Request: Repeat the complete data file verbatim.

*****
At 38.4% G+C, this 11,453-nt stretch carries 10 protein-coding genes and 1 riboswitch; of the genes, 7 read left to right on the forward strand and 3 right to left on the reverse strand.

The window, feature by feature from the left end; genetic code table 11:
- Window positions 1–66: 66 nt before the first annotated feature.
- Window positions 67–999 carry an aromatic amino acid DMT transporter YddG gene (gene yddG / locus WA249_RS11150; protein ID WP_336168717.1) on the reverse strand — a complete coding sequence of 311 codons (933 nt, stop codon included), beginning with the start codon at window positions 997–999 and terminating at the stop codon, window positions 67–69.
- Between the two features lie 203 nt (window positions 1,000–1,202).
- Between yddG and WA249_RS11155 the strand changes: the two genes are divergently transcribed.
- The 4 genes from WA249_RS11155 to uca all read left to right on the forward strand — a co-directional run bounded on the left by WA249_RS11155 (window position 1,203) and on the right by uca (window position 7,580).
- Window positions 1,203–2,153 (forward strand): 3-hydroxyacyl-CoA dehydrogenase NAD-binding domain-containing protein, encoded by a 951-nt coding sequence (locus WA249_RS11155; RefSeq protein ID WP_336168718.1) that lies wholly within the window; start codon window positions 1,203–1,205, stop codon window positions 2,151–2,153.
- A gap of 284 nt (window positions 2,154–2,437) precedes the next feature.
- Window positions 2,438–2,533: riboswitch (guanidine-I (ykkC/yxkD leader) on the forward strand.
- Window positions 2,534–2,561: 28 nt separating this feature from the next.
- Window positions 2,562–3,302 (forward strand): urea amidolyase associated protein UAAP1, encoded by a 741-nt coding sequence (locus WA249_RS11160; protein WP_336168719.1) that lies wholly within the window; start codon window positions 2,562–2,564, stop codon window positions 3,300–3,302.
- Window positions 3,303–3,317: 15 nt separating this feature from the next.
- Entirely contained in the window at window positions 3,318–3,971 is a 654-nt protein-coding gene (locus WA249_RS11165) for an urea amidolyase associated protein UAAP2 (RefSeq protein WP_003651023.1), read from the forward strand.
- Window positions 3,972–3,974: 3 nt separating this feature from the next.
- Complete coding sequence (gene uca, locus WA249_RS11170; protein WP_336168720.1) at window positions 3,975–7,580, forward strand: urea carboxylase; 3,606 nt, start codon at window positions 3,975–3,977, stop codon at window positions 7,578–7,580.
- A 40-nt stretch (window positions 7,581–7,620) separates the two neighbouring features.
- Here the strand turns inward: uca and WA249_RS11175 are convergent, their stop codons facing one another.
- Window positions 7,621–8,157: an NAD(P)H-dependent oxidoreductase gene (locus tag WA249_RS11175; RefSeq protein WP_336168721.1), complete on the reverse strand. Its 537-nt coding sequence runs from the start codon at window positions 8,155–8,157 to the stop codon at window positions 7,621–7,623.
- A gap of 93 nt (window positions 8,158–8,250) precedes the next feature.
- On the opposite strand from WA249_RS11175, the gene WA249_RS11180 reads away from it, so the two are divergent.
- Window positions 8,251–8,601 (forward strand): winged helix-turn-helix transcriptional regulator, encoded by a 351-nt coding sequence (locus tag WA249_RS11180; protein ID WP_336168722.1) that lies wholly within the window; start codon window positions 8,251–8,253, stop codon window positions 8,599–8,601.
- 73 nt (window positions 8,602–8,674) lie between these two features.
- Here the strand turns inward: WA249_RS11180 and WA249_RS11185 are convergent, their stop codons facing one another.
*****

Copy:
At 38.4% G+C, this 11,453-nt stretch carries 10 protein-coding genes and 1 riboswitch; of the genes, 7 read left to right on the forward strand and 3 right to left on the reverse strand.

The window, feature by feature from the left end; genetic code table 11:
- Window positions 1–66: 66 nt before the first annotated feature.
- Window positions 67–999 carry an aromatic amino acid DMT transporter YddG gene (gene yddG / locus WA249_RS11150; protein ID WP_336168717.1) on the reverse strand — a complete coding sequence of 311 codons (933 nt, stop codon included), beginning with the start codon at window positions 997–999 and terminating at the stop codon, window positions 67–69.
- Between the two features lie 203 nt (window positions 1,000–1,202).
- Between yddG and WA249_RS11155 the strand changes: the two genes are divergently transcribed.
- The 4 genes from WA249_RS11155 to uca all read left to right on the forward strand — a co-directional run bounded on the left by WA249_RS11155 (window position 1,203) and on the right by uca (window position 7,580).
- Window positions 1,203–2,153 (forward strand): 3-hydroxyacyl-CoA dehydrogenase NAD-binding domain-containing protein, encoded by a 951-nt coding sequence (locus WA249_RS11155; RefSeq protein ID WP_336168718.1) that lies wholly within the window; start codon window positions 1,203–1,205, stop codon window positions 2,151–2,153.
- A gap of 284 nt (window positions 2,154–2,437) precedes the next feature.
- Window positions 2,438–2,533: riboswitch (guanidine-I (ykkC/yxkD leader) on the forward strand.
- Window positions 2,534–2,561: 28 nt separating this feature from the next.
- Window positions 2,562–3,302 (forward strand): urea amidolyase associated protein UAAP1, encoded by a 741-nt coding sequence (locus WA249_RS11160; protein WP_336168719.1) that lies wholly within the window; start codon window positions 2,562–2,564, stop codon window positions 3,300–3,302.
- Window positions 3,303–3,317: 15 nt separating this feature from the next.
- Entirely contained in the window at window positions 3,318–3,971 is a 654-nt protein-coding gene (locus WA249_RS11165) for an urea amidolyase associated protein UAAP2 (RefSeq protein WP_003651023.1), read from the forward strand.
- Window positions 3,972–3,974: 3 nt separating this feature from the next.
- Complete coding sequence (gene uca, locus WA249_RS11170; protein WP_336168720.1) at window positions 3,975–7,580, forward strand: urea carboxylase; 3,606 nt, start codon at window positions 3,975–3,977, stop codon at window positions 7,578–7,580.
- A 40-nt stretch (window positions 7,581–7,620) separates the two neighbouring features.
- Here the strand turns inward: uca and WA249_RS11175 are convergent, their stop codons facing one another.
- Window positions 7,621–8,157: an NAD(P)H-dependent oxidoreductase gene (locus tag WA249_RS11175; RefSeq protein WP_336168721.1), complete on the reverse strand. Its 537-nt coding sequence runs from the start codon at window positions 8,155–8,157 to the stop codon at window positions 7,621–7,623.
- A gap of 93 nt (window positions 8,158–8,250) precedes the next feature.
- On the opposite strand from WA249_RS11175, the gene WA249_RS11180 reads away from it, so the two are divergent.
- Window positions 8,251–8,601 (forward strand): winged helix-turn-helix transcriptional regulator, encoded by a 351-nt coding sequence (locus tag WA249_RS11180; protein ID WP_336168722.1) that lies wholly within the window; start codon window positions 8,251–8,253, stop codon window positions 8,599–8,601.
- 73 nt (window positions 8,602–8,674) lie between these two features.
- Here the strand turns inward: WA249_RS11180 and WA249_RS11185 are convergent, their stop codons facing one another.